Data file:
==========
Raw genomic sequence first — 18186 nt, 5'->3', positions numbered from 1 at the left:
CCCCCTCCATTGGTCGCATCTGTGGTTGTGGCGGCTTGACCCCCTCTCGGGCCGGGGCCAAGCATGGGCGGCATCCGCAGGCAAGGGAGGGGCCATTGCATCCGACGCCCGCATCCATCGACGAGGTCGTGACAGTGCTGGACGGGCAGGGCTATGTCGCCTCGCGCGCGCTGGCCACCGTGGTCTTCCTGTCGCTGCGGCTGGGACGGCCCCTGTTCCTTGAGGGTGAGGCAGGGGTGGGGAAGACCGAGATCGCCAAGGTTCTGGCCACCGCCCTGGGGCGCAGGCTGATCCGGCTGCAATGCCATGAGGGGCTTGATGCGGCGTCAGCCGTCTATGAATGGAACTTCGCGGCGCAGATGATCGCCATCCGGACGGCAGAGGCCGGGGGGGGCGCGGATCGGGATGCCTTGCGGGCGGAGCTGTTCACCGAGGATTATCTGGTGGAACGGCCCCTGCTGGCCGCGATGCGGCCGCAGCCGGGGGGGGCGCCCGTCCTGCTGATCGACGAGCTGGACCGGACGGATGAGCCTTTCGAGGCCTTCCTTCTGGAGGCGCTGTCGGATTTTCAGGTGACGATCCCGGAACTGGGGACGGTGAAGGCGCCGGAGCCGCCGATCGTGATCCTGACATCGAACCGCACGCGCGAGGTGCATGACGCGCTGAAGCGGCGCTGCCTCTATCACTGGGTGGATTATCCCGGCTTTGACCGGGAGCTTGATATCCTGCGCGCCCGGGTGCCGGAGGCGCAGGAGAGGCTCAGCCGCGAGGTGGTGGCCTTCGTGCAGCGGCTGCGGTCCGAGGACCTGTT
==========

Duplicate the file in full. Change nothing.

Raw genomic sequence first — 18186 nt, 5'->3', positions numbered from 1 at the left:
CCCCCTCCATTGGTCGCATCTGTGGTTGTGGCGGCTTGACCCCCTCTCGGGCCGGGGCCAAGCATGGGCGGCATCCGCAGGCAAGGGAGGGGCCATTGCATCCGACGCCCGCATCCATCGACGAGGTCGTGACAGTGCTGGACGGGCAGGGCTATGTCGCCTCGCGCGCGCTGGCCACCGTGGTCTTCCTGTCGCTGCGGCTGGGACGGCCCCTGTTCCTTGAGGGTGAGGCAGGGGTGGGGAAGACCGAGATCGCCAAGGTTCTGGCCACCGCCCTGGGGCGCAGGCTGATCCGGCTGCAATGCCATGAGGGGCTTGATGCGGCGTCAGCCGTCTATGAATGGAACTTCGCGGCGCAGATGATCGCCATCCGGACGGCAGAGGCCGGGGGGGGCGCGGATCGGGATGCCTTGCGGGCGGAGCTGTTCACCGAGGATTATCTGGTGGAACGGCCCCTGCTGGCCGCGATGCGGCCGCAGCCGGGGGGGGCGCCCGTCCTGCTGATCGACGAGCTGGACCGGACGGATGAGCCTTTCGAGGCCTTCCTTCTGGAGGCGCTGTCGGATTTTCAGGTGACGATCCCGGAACTGGGGACGGTGAAGGCGCCGGAGCCGCCGATCGTGATCCTGACATCGAACCGCACGCGCGAGGTGCATGACGCGCTGAAGCGGCGCTGCCTCTATCACTGGGTGGATTATCCCGGCTTTGACCGGGAGCTTGATATCCTGCGCGCCCGGGTGCCGGAGGCGCAGGAGAGGCTCAGCCGCGAGGTGGTGGCCTTCGTGCAGCGGCTGCGGTCCGAGGACCTGTT